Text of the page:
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Study Dismissing St. John's Wort Raises More Questions

Research* Some medical experts argue that recent findings claiming the herb to be ineffective in treating severe depression are inconclusive.

April 15, 2002|JANE E. ALLEN | TIMES STAFF WRITER

Definitive though it may have sounded, the recent federal study of St. John's wort still hasn't answered all the questions about the herb's effectiveness in treating depression.

Researchers reported last week that the herb failed to alleviate moderately severe cases of the illness, which can interfere with work, sleep, eating habits and personal relationships. The $6-million study, begun in 1997, was the first multi-center clinical trial funded by the National Center for Complementary and Alternative Medicine, and the results were widely anticipated.

But the research didn't deliver a verdict on whether the popular herb can ease milder forms of the disorder. And study critics, including the American Herbal Products Assn., the National Nutritional Foods Assn. and the American Botanical Council, fear that consumers will come away from the latest findings with the impression that St. John's wort is useless for all depression.

In the study, which was reported in the April 10 issue of the Journal of the American Medical Assn., researchers studied 340 people whose depression affected their daily activities, but who weren't suicidal. After eight weeks, all the participants showed similar results on two major measures of improvement--better scores on a depression scale and being symptom-free--regardless of whether they were given extracts of the plant Hypericum perforatum (St. John's wort), the prescription antidepressant sertraline (Zoloft) or a placebo.

The lead researcher, Dr. Jonathan R.T. Davidson, a psychiatry professor at Duke University Medical Center in Durham, N.C., said that on some secondary measures, patients taking Zoloft did a little better than the other patients. But the small differences among the treated and untreated groups suggest that St. John's wort wasn't effective, he said.

Although it will take a series of studies to provide a definitive answer, he said, "so far, there is no evidence that St. John's wort is a leading candidate for the treatment of moderately severe major depression."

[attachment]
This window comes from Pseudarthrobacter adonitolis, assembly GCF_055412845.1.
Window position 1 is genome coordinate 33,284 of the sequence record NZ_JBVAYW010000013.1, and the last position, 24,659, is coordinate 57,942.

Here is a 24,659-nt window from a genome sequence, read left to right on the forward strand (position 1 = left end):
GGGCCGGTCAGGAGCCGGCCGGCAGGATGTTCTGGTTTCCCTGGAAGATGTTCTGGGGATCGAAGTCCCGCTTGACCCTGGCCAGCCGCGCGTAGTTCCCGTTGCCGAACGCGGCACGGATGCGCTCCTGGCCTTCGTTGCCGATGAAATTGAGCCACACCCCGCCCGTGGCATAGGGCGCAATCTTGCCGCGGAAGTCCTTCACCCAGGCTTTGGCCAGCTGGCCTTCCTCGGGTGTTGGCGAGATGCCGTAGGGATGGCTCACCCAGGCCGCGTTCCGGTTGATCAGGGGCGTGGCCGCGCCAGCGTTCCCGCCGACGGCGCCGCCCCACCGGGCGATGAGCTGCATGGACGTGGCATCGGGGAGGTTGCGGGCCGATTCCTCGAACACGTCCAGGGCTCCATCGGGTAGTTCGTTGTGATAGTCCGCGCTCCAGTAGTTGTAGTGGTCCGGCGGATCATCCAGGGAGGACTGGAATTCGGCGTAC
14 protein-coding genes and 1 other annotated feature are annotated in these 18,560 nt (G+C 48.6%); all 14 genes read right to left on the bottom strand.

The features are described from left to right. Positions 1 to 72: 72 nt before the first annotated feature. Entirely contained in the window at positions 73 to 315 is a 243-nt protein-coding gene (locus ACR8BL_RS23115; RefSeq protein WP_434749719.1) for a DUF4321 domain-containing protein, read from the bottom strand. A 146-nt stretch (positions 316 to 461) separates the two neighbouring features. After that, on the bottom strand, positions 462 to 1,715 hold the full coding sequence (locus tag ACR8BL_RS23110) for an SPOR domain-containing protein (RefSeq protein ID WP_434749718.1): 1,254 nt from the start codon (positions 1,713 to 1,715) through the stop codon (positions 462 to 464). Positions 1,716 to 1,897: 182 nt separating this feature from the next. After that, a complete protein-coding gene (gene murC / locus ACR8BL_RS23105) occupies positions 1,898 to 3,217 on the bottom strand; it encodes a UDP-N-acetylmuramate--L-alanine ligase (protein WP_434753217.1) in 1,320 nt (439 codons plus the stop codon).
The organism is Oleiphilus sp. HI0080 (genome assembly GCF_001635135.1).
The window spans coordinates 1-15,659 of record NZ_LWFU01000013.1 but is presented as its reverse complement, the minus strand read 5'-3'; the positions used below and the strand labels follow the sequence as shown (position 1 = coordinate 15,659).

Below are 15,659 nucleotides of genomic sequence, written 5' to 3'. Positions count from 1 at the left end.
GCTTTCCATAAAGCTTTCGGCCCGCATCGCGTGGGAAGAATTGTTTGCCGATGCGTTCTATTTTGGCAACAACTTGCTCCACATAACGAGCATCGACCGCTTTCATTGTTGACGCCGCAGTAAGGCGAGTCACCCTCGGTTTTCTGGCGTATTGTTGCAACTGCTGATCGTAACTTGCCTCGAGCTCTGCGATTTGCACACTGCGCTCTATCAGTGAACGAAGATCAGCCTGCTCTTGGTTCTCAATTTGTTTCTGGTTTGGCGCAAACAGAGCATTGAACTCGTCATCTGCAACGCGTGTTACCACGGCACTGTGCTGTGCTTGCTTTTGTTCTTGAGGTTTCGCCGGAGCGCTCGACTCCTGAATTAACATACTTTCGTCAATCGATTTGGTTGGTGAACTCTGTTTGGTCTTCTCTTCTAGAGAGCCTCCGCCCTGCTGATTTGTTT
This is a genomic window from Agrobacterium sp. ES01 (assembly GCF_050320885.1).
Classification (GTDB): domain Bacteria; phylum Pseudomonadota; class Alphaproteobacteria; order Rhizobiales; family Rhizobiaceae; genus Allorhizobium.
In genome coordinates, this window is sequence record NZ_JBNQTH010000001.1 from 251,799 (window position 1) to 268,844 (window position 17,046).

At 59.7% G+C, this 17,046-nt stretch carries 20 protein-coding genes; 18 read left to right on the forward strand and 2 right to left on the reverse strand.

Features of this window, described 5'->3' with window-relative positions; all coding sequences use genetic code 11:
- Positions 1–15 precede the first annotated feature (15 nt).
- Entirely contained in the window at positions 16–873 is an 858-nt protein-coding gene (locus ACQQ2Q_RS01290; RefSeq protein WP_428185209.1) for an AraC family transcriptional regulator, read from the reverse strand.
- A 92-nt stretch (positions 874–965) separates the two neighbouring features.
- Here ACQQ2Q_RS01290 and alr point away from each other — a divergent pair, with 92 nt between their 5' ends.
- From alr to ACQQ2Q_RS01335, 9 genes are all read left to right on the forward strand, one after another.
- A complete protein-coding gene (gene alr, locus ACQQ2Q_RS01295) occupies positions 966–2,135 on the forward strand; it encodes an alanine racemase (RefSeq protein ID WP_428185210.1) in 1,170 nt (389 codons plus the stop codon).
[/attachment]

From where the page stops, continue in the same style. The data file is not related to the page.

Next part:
The results came a year after another JAMA study, funded by a major pharmaceutical firm, found St. John's wort to be no better than a placebo in treating major depression. Complementary health experts attacked that study as well, saying the patients selected might have been among those who just don't respond to any treatment.

Smaller studies have suggested the herb's effectiveness in milder forms of depression, and experts say more definitive data on that issue is needed.

The center's director, Dr. Stephen E. Straus, said the decision to first study use of the herb in more severe forms of depression before studying its use in milder illness was based on public health interests. People with more debilitating depression shouldn't self-medicate, he said, but instead should seek professional guidance and opt for established treatments, such as medication or psychotherapy. Straus and depression experts hope that, by hearing that St. John's wort would be unlikely to ease their depression, those with severe forms might be more likely to seek help.

Straus said the study should put to rest questions about the herb's value in such cases.

"In science, people have a hard time coming to closure and saying that we have absolutely enough data," he said. "We have about 1,500 herbs to study. At some point, now that there have been two very good studies, I think we should move on."

The herb's effect on milder forms of the disorder will soon be examined in a $4-million federal study at the Harvard-affiliated Massachusetts General Hospital and two other centers.

But some study critics say much is still unknown about the herb's effectiveness.

"My feeling is we really have no data that it's not good for severe depression," said Jerry Cott, a psychopharmacologist who worked on the initial design for the study. Because study patients who got St. John's wort or Zoloft did no better the placebo patients, he said, it's hard to tell whether the study failed or the treatment failed.

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